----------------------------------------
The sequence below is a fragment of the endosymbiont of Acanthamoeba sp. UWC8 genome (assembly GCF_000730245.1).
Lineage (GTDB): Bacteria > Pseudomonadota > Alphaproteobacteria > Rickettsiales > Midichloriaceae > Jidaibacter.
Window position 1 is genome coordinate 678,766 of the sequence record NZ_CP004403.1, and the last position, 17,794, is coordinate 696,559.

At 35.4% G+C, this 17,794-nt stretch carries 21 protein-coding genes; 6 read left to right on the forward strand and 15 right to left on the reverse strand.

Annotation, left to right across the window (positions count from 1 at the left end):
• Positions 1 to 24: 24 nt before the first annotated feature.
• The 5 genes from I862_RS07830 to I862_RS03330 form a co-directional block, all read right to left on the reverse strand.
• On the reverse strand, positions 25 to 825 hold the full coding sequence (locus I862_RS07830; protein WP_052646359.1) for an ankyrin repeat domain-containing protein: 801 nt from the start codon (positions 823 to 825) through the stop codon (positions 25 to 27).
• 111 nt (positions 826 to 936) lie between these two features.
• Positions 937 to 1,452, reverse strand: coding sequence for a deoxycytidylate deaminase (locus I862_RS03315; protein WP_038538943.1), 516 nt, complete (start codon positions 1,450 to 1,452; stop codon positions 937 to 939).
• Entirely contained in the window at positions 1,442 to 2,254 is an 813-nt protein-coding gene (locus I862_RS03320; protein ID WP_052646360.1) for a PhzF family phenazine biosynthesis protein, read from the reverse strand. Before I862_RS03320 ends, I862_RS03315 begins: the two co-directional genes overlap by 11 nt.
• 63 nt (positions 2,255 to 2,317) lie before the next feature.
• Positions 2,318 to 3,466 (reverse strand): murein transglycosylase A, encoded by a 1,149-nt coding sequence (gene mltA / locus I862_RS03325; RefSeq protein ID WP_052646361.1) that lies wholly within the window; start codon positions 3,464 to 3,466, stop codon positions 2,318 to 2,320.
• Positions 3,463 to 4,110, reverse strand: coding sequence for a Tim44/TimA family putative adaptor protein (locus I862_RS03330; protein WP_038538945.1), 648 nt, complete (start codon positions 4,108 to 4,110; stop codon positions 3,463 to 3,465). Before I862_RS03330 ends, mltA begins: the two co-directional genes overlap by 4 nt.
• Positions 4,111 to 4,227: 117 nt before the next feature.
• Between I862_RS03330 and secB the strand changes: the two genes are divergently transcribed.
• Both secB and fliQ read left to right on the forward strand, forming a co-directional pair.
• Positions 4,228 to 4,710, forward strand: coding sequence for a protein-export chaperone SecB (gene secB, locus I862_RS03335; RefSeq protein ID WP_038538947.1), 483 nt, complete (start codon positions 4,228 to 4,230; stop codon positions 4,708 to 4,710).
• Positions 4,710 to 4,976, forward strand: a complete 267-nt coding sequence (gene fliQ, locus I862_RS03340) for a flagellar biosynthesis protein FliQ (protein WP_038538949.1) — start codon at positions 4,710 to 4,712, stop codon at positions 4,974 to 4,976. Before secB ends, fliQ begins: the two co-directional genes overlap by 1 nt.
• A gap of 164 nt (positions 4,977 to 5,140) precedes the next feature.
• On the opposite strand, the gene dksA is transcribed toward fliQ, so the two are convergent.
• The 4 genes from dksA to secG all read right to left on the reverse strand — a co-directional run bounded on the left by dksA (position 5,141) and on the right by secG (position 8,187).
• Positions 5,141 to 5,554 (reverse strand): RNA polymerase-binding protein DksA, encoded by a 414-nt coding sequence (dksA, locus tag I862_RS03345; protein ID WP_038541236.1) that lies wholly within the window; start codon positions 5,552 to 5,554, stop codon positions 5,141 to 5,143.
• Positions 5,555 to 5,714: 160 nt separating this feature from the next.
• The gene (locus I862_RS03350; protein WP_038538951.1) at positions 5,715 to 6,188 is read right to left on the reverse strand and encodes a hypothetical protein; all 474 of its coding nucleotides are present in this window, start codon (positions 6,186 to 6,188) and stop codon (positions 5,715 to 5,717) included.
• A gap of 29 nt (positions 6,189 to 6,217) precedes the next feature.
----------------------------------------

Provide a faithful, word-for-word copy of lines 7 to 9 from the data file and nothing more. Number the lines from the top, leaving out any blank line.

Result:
• The 5 genes from I862_RS07830 to I862_RS03330 form a co-directional block, all read right to left on the reverse strand.
• On the reverse strand, positions 25 to 825 hold the full coding sequence (locus I862_RS07830; protein WP_052646359.1) for an ankyrin repeat domain-containing protein: 801 nt from the start codon (positions 823 to 825) through the stop codon (positions 25 to 27).
• 111 nt (positions 826 to 936) lie between these two features.